At midnight, on the 24th, the Admiral was resting after leaving the helm on the hands of a sailor that was, apparently delegated it to too young a cabin boy, the Santa Maria ran aground on a coral bank close to the shore. Attempting to save the ship, Columbus sent messengers to Guacanagari, who immediately sent all the people in the village with many and very large canoes. With these, they and us started to unload, and in a very short time unloaded all of the deck. Great was the help that this chief gave. Later, he, with his brothers and relatives, brought everything, as well as the ship on land so everything would be organized."12
The Christians were, once again, lucky to count with the help of Guacanagari and his people; this one was always trying to please the Admiral and promised to give him all he had, and that he would bring him great quantities of gold from the Cibao, giving him little masks "with gold encrustations in the ears and eyes."
The cacique lamented about constant attacks by the Caribs, so the Admiral made a demonstration of one of his weapons "saying that with these he would defend him. And they were very amazed about our armaments, which frightened them so much that they would drop to the ground as dead upon hearing the uproar".13
With around seventy men and only one ship, Columbus had only one recourse: begin construction of a fort using the wood from the Santa Maria and with the native's help. Thursday the 27th they got word from some Indians that the Pinta was in a nearby river in the island. The Admiral sped up the construction efforts of the fort which he named La Navidad (Christmas), leaving 29 men under the command of Diego de Arana, Pedro Gutierrez and Rodrigo de Escobedo, with provisions for a year and with plenty of artillery.
January 4th of 1493, the rest of the crew sailed in the Niña, after Columbus entrusted his men to Guacanagari, while gifting his new American friend with a shirt.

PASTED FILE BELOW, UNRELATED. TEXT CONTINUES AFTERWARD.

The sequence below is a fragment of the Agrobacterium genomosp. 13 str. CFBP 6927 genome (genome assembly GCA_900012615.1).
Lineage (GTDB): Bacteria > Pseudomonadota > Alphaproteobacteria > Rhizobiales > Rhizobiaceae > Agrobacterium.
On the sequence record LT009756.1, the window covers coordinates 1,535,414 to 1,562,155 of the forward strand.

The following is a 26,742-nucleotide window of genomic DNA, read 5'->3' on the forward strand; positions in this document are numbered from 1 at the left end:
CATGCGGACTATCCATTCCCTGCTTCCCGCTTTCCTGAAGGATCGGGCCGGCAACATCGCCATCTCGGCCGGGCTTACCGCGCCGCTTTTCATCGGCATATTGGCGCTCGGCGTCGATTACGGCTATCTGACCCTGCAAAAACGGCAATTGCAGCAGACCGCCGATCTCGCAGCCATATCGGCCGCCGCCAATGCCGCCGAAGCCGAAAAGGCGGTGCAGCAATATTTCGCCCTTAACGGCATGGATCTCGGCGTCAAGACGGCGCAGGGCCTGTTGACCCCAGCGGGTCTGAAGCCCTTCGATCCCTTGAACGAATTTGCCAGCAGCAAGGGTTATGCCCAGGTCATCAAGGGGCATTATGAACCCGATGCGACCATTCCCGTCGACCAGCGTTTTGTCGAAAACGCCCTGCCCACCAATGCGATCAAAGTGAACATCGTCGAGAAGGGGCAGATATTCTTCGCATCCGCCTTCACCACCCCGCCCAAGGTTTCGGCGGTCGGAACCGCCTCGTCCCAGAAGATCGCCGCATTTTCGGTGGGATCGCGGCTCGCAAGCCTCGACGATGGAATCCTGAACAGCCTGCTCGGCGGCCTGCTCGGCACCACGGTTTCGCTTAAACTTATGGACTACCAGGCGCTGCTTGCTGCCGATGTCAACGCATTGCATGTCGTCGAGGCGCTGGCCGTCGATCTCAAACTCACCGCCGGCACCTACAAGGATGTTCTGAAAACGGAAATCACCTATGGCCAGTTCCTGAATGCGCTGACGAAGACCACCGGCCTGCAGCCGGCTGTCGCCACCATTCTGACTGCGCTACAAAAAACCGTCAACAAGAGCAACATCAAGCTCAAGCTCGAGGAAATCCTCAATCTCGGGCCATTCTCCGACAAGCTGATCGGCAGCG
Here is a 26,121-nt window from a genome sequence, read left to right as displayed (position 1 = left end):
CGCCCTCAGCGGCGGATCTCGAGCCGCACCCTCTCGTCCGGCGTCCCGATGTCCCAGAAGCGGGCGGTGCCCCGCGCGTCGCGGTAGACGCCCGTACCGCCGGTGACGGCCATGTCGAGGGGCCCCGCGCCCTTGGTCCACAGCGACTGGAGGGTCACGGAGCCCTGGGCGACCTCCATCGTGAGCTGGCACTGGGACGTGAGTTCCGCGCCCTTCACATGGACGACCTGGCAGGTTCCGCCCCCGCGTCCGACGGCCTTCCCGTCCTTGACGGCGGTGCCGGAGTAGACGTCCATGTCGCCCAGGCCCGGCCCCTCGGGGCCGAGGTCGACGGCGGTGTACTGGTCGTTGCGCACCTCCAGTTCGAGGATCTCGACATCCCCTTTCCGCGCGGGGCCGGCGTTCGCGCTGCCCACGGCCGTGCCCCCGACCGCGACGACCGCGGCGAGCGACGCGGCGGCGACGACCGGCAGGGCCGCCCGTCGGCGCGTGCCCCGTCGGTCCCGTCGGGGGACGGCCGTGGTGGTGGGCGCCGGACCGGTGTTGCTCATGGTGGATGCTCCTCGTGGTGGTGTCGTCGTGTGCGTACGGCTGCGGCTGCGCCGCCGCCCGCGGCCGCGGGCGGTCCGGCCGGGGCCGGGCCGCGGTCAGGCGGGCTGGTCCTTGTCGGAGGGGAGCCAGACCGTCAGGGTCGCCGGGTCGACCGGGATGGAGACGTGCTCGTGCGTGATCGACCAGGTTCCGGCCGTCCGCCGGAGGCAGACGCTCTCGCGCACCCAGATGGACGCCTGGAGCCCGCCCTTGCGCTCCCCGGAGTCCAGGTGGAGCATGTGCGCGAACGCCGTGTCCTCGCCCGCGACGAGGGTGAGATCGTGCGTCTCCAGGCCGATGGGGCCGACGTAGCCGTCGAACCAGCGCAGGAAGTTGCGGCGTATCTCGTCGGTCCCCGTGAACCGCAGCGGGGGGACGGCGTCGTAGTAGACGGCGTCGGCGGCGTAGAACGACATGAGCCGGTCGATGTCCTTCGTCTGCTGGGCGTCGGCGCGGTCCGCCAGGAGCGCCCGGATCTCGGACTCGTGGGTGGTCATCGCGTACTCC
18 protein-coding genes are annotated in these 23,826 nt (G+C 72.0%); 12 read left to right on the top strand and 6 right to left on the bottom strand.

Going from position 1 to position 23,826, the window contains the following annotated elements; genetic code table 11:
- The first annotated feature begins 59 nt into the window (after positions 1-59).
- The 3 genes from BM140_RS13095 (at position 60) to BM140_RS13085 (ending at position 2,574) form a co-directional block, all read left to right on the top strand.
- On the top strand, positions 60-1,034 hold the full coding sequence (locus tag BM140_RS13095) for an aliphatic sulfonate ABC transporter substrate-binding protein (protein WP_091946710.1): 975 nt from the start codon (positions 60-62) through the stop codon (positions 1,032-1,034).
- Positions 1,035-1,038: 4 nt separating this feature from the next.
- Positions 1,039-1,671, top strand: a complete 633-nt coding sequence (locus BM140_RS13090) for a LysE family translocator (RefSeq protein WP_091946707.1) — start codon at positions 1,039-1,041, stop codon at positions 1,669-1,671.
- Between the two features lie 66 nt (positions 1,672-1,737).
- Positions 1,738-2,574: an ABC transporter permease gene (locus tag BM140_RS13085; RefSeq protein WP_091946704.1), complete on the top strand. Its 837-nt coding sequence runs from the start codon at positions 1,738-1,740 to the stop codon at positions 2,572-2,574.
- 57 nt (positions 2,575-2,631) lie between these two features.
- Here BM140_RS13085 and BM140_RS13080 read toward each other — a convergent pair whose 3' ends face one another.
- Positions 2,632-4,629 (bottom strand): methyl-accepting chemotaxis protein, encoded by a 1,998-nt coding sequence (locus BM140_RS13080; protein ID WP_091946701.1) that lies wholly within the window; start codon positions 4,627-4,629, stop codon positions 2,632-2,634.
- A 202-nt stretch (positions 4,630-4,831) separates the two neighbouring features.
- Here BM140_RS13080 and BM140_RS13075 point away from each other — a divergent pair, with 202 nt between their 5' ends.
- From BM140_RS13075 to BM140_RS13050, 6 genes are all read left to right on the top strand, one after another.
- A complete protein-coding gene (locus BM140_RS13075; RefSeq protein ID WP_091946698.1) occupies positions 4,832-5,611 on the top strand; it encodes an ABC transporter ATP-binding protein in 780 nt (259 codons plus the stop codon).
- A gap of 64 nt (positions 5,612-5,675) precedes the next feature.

They headed to the east, bordering the whole coast until January 6th, when they saw the Pinta anchored near a river in the area of Monte Cristi. Martin Alonzo gave the Admiral various excuses. Columbus, who, imagining the truth and his bad intentions, remembered the liberties he had taken with many things during the trip, pretended that all was well and put up with all to salvage the enterprise".14
It is possible that the Pinzon, excellent sailors, investing money and risking their lives in this enterprise, felt with enough rights to benefit directly from the riches they were encountering; Martin Alonzo had been in this area for sixteen days exchanging European artifacts for gold, sharing half of the treasure with his crew and keeping the rest. This is the same attitude that hundreds would have in the future. It was very difficult for Christopher Columbus to realize that the he had to share the benefits of this discovery, not only with the Catholic Monarchs, but also with the rest of the world.
After an excursion up a wide river where they found gold in the sand and which he baptized as the Gold River (present day Yaque del Norte), the Admiral tried to return to Spain as fast as possible, continuing along the northeast coast and describing more about the landscape and fauna that he found in his way, "these lands, from Monte Cristo until where they begin are high and low lands with beautiful countryside and beautiful mountains from west to east, and are all green, such marvelous beauty, and with many rivers. In all this land there are many turtles that the sailors caught in Monte Cristi, that were laying eggs in the sand, and were very large like a board."15